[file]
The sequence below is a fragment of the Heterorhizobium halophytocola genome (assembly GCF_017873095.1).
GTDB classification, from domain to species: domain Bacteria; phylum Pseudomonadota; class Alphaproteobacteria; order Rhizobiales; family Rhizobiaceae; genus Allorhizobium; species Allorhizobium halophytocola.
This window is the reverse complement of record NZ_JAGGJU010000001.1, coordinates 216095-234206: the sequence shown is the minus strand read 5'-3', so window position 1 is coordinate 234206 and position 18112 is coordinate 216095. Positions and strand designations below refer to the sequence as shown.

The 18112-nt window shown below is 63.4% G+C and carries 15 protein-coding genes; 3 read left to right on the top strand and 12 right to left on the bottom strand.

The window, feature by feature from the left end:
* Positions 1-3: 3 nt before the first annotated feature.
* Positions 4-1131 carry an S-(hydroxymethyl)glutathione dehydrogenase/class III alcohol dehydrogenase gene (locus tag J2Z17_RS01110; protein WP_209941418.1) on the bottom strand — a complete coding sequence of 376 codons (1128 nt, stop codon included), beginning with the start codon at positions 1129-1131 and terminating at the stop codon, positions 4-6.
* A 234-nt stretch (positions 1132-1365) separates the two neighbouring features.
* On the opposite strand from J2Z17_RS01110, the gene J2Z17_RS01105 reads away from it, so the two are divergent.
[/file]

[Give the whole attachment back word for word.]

The sequence below is a fragment of the Heterorhizobium halophytocola genome (assembly GCF_017873095.1).
GTDB classification, from domain to species: domain Bacteria; phylum Pseudomonadota; class Alphaproteobacteria; order Rhizobiales; family Rhizobiaceae; genus Allorhizobium; species Allorhizobium halophytocola.
This window is the reverse complement of record NZ_JAGGJU010000001.1, coordinates 216095-234206: the sequence shown is the minus strand read 5'-3', so window position 1 is coordinate 234206 and position 18112 is coordinate 216095. Positions and strand designations below refer to the sequence as shown.

The 18112-nt window shown below is 63.4% G+C and carries 15 protein-coding genes; 3 read left to right on the top strand and 12 right to left on the bottom strand.

The window, feature by feature from the left end:
* Positions 1-3: 3 nt before the first annotated feature.
* Positions 4-1131 carry an S-(hydroxymethyl)glutathione dehydrogenase/class III alcohol dehydrogenase gene (locus tag J2Z17_RS01110; protein WP_209941418.1) on the bottom strand — a complete coding sequence of 376 codons (1128 nt, stop codon included), beginning with the start codon at positions 1129-1131 and terminating at the stop codon, positions 4-6.
* A 234-nt stretch (positions 1132-1365) separates the two neighbouring features.
* On the opposite strand from J2Z17_RS01110, the gene J2Z17_RS01105 reads away from it, so the two are divergent.